Article 32 of the Declaration on the Rights of Indigenous Peoples provides the following:

“States shall consult and cooperate in good faith with the indigenous peoples concerned through their own representative institutions in order to obtain their free and informed consent prior to the approval of any project affecting their lands or territories and other resources, particularly in connection with the development, utilization or exploitation of mineral, water or other resources.”[8]

This article sets forth the requirements that, before projects that affect the lands of the indigenous people are carried out; they must be consulted and must consent to these projects.

The next relevant section of the Declaration on the Rights of Indigenous Peoples is Article 37, which states:

“Indigenous peoples have the right to the recognition, observance and enforcement of treaties, agreements and other constructive arrangements concluded with States or their successors and to have States honour and respect such treaties, agreements and other constructive arrangements.”[9]

This article articulates that the State in which the indigenous people live must honor the agreements made with the indigenous people in their territory.

B.                 The Aarhus Convention

The Aarhus Convention[10], although it presently applies primarily to the region of Europe, has global significance for the promotion of environmental governance. The Convention focuses on the need for civil participation in environmental issues, as well as on the importance of access to environmental information held by the government and its public authorities. Aarhus goes further than previous international conventions, in providing explicit linkages between environmental rights and human rights. Commencing with the preamble, it states in the 7th and 8th preambular paragraphs:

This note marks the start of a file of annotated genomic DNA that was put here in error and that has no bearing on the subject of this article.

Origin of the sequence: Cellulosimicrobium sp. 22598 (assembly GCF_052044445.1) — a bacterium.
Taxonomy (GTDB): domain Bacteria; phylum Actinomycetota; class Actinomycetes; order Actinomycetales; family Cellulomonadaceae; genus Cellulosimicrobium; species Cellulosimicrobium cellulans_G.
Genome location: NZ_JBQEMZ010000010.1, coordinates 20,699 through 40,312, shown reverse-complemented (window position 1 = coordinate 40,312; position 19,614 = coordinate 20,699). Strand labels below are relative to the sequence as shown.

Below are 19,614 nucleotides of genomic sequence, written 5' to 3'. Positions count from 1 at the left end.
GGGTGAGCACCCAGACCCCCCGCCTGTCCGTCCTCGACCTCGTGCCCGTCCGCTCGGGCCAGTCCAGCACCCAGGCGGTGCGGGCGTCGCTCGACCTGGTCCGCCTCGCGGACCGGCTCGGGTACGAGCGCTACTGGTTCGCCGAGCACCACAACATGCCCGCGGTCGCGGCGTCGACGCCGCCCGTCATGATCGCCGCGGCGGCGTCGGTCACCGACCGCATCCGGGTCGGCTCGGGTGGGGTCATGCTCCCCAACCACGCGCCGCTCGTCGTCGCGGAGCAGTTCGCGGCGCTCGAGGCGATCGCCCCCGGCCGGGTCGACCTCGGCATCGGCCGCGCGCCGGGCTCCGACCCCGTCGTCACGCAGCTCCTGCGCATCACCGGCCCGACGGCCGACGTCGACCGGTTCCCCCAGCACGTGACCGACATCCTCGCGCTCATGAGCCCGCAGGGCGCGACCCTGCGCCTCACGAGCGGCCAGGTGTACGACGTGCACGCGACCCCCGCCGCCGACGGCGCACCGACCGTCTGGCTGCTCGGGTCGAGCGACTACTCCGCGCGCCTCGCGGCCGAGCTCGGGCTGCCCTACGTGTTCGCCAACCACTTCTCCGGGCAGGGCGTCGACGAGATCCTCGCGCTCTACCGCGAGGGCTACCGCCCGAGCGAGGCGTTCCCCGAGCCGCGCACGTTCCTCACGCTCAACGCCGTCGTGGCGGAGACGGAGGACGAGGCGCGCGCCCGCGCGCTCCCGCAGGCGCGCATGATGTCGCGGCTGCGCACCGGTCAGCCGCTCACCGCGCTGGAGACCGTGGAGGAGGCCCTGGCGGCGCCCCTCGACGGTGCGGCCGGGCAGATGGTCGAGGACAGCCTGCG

“Recognising also that every person has the right to live in an environment adequate to his or health and well-being, and the duty, both individually, and in association with others, to protect and improve the environment for the benefit of present and future generations,”

“Considering that, to be able to assert this right and observe this duty, citizens must have access to information, be entitled to participate in decision-making and have access to justice in environmental matters, and acknowledging in this regard that citizens may need assistance in order to exercise their rights.”[11]

The Convention also explicitly deals with governmental accountability, as it grants the public rights of access to information and imposes obligations on public authorities to provide this information. Access to environmental information leads to a well-informed public, equipped to question the actions of the government. These factors can then lead to more accountable environmental decision-making and greater potential for environmental justice. Article 4 outlines when access to information can be denied; i.e. when the public authority does not have the information requested; when it is unreasonable to provide the information; and when confidentiality is in the public interest (e.g. intelligence or national security information). Moreover, information can be refused if disclosure will adversely affect factors such as the course of justice and intellectual property rights.